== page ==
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Bernanke: Excess Speculation Not to Blame for Prices

Crude oil prices have shot up this year not because of excessive speculation but because demand has outstripped supply, Federal Reserve Chairman Ben Bernanke told the Senate Banking Committee last Tuesday.

"Certainly investor interest in oil and other commodities has increased substantially of late. However, if financial speculation were pushing oil prices above the levels consistent with the fundamentals of supply and demand, we would expect inventories of crude oil and petroleum products to increase as supply rose and demand fell. But, in fact, available data on oil inventories show notable declines over the past year," he said in his semiannual monetary policy report to Congress.

"This is not to say that useful steps could not be taken to improve the transparency and functioning of futures markets, only that such steps are unlikely to substantially affect the prices of oil or other commodities in the longer term."

The Senate leadership said it expects to take up a bill short-circuiting excessive speculation next week, and the House Democratic leadership has indicated that it plans to offer a bill that will address speculation in energy markets before recessing in August (see NGI, July 14). The bills are in response to the rising prices for crude oil, gasoline and other commodities. The August futures price for oil was hovering at $132/bbl early Friday, up significantly from an average of $72/bbl for 2007.

"Our best judgment is that this surge in prices has been driven predominantly by strong growth in underlying demand and tight supply conditions in global oil markets," Bernanke said. "Over the past several years the world economy has expanded at its fastest pace in decades, leading to substantial increases in the demand for oil. Moreover, growth has been concentrated in developing and emerging market economies, where energy consumption has been further stimulated by rapid industrialization and by government subsidies that hold down the price of energy faced by ultimate users."

On the supply side, however, "despite sharp increases in prices, the production of oil has risen only slightly in the past few years. Much of the subdued supply response reflects inadequate investment and production shortfalls in politically volatile regions where large portions of the world's oil reserves are located," Bernanke told the committee.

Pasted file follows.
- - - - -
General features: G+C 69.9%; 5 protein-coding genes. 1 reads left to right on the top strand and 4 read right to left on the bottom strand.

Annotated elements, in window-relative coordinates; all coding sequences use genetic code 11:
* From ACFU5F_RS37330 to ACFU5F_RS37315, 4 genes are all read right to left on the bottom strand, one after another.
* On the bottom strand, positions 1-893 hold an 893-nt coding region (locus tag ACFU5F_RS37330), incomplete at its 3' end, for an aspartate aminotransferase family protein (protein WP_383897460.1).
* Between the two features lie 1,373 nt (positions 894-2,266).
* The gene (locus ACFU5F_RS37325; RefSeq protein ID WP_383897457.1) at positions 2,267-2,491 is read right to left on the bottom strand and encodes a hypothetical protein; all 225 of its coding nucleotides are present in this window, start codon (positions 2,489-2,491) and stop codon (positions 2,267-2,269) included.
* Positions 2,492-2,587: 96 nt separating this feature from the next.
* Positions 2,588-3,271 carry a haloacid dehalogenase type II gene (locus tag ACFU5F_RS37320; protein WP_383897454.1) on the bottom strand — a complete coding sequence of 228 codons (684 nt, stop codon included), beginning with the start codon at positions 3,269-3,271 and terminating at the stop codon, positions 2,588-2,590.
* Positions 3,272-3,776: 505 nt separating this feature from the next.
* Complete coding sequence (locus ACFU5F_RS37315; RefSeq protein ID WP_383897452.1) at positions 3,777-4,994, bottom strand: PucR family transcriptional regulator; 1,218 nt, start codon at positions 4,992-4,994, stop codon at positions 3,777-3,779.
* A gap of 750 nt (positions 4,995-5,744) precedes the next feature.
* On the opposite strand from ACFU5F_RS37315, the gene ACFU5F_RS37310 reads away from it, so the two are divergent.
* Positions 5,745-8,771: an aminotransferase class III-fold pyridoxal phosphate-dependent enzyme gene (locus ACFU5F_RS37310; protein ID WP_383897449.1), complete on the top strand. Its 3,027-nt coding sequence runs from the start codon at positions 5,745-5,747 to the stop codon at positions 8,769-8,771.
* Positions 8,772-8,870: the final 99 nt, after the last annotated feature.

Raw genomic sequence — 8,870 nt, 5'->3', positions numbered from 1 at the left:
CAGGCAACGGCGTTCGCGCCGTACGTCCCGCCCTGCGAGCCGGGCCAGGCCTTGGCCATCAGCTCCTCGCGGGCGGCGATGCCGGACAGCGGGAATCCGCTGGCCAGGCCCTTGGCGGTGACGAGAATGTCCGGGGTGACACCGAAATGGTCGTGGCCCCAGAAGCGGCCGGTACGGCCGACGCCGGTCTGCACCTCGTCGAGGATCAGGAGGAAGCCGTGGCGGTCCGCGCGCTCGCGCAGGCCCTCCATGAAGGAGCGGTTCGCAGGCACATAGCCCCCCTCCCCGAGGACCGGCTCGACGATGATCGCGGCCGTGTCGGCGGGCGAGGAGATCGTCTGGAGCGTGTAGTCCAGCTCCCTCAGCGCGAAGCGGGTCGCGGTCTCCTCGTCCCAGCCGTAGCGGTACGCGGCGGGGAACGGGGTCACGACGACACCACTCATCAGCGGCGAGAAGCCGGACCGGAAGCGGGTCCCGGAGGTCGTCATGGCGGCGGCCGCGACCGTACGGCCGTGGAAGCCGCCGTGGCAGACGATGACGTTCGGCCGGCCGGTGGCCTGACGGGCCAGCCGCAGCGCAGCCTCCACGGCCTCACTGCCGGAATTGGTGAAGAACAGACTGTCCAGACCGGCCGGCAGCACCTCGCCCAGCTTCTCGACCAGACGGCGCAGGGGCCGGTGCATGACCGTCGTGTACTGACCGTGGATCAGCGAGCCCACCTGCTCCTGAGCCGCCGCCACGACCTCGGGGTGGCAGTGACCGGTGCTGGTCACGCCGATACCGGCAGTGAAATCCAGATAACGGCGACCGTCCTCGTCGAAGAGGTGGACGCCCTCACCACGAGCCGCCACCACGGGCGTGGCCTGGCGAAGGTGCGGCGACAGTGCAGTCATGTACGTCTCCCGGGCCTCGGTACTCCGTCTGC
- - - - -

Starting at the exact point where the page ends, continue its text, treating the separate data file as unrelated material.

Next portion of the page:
"Additionally, many governments have been tightening their control over oil resources, impeding foreign investment and hindering efforts to boost capacity and production. Finally, sustainable rates of production in some of the more secure and accessible oil fields, such as those in the North Sea, have been declining. In view of these factors, estimates of long-term oil supplies have been marked down in recent months. Long-dated oil futures prices have risen along with spot prices, suggesting that market participants also see oil supply conditions remaining tight for years to come."

"The decline in the foreign exchange value of the dollar has also contributed somewhat to the increase in oil prices. The precise size of this effect is difficult to ascertain, as the causal relationships between oil prices and the dollar are complex and run in both directions. However, the price of oil has risen significantly in terms of all major currencies, suggesting that factors other than the dollar, notably shifts in the underlying global demand for and supply of oil, have been the principal drivers of the increase in prices."

At the other side of Pennsylvania Ave., President Bush last Tuesday dismissed Democrats' claims that domestic producers are not actively pursuing their oil and natural gas leases and that excessive speculation is responsible for escalating crude oil prices.

It's in producers' "economic interest to continue to explore so as to reduce the capital costs of [a] project on a per barrel basis," the president said during a briefing with reporters at the White House. Under current regulations, he also pointed out that producers lose their bonuses if they don't explore federal leases within a set period of time.

"People say, 'what about the speculators'" and their role in driving up energy prices. "I think you can't help but notice there's some volatility in price...On the other hand, the fundamentals are what's really driving the long-term price of oil, and that is demand for oil has increased and supply has not kept up with it," Bush said.

Moreover, he indicated that Congress is blind to the technological changes in the energy industry. There are "new technologies that have come to be and yet we've got an old energy policy that hasn't recognized how the industry has changed."

The president's remarks came one day after he issued a memorandum repealing an executive ban on oil and natural gas drilling in much of the federal Outer Continental Shelf that the first President Bush put in place in 1990. Bush's action now puts the ball in Congress' court, which must lift its 27-year-old moratorium in order to clear the way for exploration and production off the East and West coasts and in the eastern Gulf of Mexico (see related story).

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